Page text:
Monkey-Volume 12 (1980)
Main Menu Audio
|Year Of Production||1980|
|Running Time||124:33 (Case: 130)|
|RSDL / Flipper||Dual Layered||Cast & Crew|
|Region Coding||1,2,3,4,5,6||Directed By||
|Pan & Scan/Full Frame||Full Frame||English Dolby Digital 2.0 (224Kb/s)|
|Widescreen Aspect Ratio||None|
|Video Format||576i (PAL)|
|Original Aspect Ratio||1.33:1||Miscellaneous|
|Annoying Product Placement||No|
|Action In or After Credits||No|
Volume 12 of Saiyűki, or Monkey as it is known in the English-speaking world, finds the writers getting a little more creative and inventing some new themes to supplement the Buddhist lessons that form the basis of each adventure. Naturally, there are still plenty of amusing chop-socky fights and really bad special effects, so folks like myself can get the munchies merely by watching it. As readers of the review I wrote for Volume 11 might have guessed, the series has lost a lot of its consistency at this point, but these three episodes are better ones out of the Monkey canon.
For those who don't know who the characters are and what they do, we have a pilgrimage to India led by the androgynous priest called Tripitaka (Masako Natsume). Assigned to protect him as penance for their misdeeds in heaven are Monkey (Masaaki Sakai), Sandy (Shirô Kishibe), and Pigsy (Tonpei Hidari). They are also provided with some assistance from time to time by their horse, who keeps changing back and forth between being a horse and a human named Yu-Lung (Shunji Fujimura).
The three episodes contained on this disc are:
Again, this is another ideal disc that one can put on for the benefit of their children, who will either learn some interesting moral lessons from the heroes' adventures or just enjoy the wacky fight sequences. Either way, it's a hundred and twenty-four minutes of entertainment that I have no hesitation in recommending.
Two major changes have been made to Monkey DVDs as of this volume: the menus have been redesigned (more on this later), and a second layer of space has been added.
The transfer is presented in an aspect ratio of 1.33:1 and it is not 16x9 Enhanced.
The transfer is somewhat sharper at times than previous Monkey discs, with shots such as Yu-Lung's conversation with Monkey at 20:24 in Such A Nice Monster looking noticeably smoother than I would normally expect. However, the source material is still full of grain and in relatively poor condition, so the improvement is limited. The shadow detail is poor, but there is no low-level noise.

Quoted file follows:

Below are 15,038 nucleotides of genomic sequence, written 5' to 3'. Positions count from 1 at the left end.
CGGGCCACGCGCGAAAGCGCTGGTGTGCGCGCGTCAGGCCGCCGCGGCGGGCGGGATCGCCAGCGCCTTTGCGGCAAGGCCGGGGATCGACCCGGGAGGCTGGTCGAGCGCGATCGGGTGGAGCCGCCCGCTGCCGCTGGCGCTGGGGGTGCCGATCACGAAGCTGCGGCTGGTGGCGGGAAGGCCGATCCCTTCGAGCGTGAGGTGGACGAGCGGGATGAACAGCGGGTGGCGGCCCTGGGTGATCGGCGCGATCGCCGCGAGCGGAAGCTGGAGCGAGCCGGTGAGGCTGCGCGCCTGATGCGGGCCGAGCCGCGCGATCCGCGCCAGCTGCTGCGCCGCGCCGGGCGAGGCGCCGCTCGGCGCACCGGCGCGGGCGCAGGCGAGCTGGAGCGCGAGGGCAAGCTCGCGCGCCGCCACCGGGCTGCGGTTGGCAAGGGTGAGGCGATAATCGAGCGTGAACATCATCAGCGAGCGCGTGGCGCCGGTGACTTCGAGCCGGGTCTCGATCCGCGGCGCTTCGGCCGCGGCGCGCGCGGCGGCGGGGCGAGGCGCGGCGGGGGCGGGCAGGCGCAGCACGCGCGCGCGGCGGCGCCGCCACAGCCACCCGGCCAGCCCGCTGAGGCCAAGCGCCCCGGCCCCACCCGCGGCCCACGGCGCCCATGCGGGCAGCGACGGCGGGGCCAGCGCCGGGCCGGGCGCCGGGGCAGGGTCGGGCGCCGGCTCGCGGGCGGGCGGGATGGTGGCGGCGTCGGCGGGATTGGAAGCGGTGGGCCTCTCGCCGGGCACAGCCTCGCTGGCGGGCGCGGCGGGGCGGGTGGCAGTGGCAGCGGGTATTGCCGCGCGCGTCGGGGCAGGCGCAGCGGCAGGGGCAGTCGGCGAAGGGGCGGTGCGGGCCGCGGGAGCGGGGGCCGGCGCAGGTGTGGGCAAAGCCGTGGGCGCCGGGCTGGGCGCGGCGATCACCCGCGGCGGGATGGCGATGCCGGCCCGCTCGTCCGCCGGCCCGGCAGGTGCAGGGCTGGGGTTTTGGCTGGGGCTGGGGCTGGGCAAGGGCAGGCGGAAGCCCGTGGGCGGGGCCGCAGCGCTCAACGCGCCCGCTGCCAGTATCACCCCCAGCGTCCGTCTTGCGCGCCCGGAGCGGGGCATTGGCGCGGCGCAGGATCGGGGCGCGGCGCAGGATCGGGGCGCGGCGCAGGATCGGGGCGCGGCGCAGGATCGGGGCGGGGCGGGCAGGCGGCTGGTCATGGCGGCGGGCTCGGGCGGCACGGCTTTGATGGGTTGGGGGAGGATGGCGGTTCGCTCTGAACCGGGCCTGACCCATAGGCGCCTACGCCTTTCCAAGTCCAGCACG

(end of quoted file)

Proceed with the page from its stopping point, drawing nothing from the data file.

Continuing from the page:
The colours are rendered in the same reasonable but faded manner that we have seen on previous Monkey DVDs. There was less colour bleeding on offer this time around, however.
MPEG artefacts were not noticed in this transfer, and the bitrate is much healthier on this disc, with the third episode swinging between seven and ten megabits per second a lot. Film-to-video artefacts consisted of some minor aliasing, and some telecine wobble at 17:55 in Keep On Dancing. Film artefacts are rife throughout the transfer, with numerous scratches and marks appearing on the source material.
This disc does not feature subtitles.
This disc is dual-layered, and the quality of the images lead me to believe that the first two episodes have been encoded to one layer while the third has been placed on another.
There is only one soundtrack on this DVD: the English dub that was commissioned by the BBC, presented in Dolby Digital 2.0 stereo at 224 kilobits per second.
The dialogue is clear and easy to understand at all times, so much so that one can laugh at the subtle mispronunciations of English words by the Japanese actors who dubbed this soundtrack. The audio sync is, as to be expected, terrible - one can see in these episodes where Michael Winslow got his dubbed Kung-Fu actor schtick from.
The music in these episodes is credited to Mickie Yoshino, and it is well suited to the on-screen action, especially the cues that one hears when characters fall out of the sky.
The surround channels and subwoofer are not encoded into this soundtrack, and had the day off.
|Surround Channel Use|
The menu is static and not 16x9 Enhanced. There are some navigation bugs, such as the prompt moving left when the right button on the remote is pressed during the chapter selection menus. However, the new design is much easier to look at and navigate than is the case on the previous Monkey DVDs.
A brief biography of each character, which is now a little out of date. No mention is made of Yu-Lung, and the biography for Pigsy still lists him as being played by Toshiyuki Nishida.
Pages of text are included to provide a quick synopsis of each and every episode, which is handy if you want to know where your favourite episode fits into the Monkey canon.
NOTE: To view non-R4 releases, your equipment needs to be multi-zone compatible and usually also NTSC compatible.
There still does not appear to be a Region 1 or Region 2 version of this disc.
Monkey is a great show to sit your average ten-year-old in front of, and Volume 12 has some of the better episodes in the canon.
The video transfer is average, but the second layer does make quite a difference at times.
The audio transfer is functional, and probably the best we can ask for under the circumstances.
The extras are minimal. I vastly prefer the new menu design, however.
|DVD||Toshiba 2109, using S-Video output|
|Display||Samsung CS-823AMF (80cm). Calibrated with Ultimate DVD Platinum. This display device is 16x9 capable. This display device has a maximum native resolution of 576i (PAL).|
|Audio Decoder||Built in to amplifier/receiver. Calibrated with Ultimate DVD Platinum.|
|Amplification||Sony STR DE-835|
|Speakers||Yamaha NS-45 Front Speakers, Yamaha NS-90 Rear Speakers, Yamaha NSC-120 Centre Speaker, JBL Digital 10 Active Subwoofer|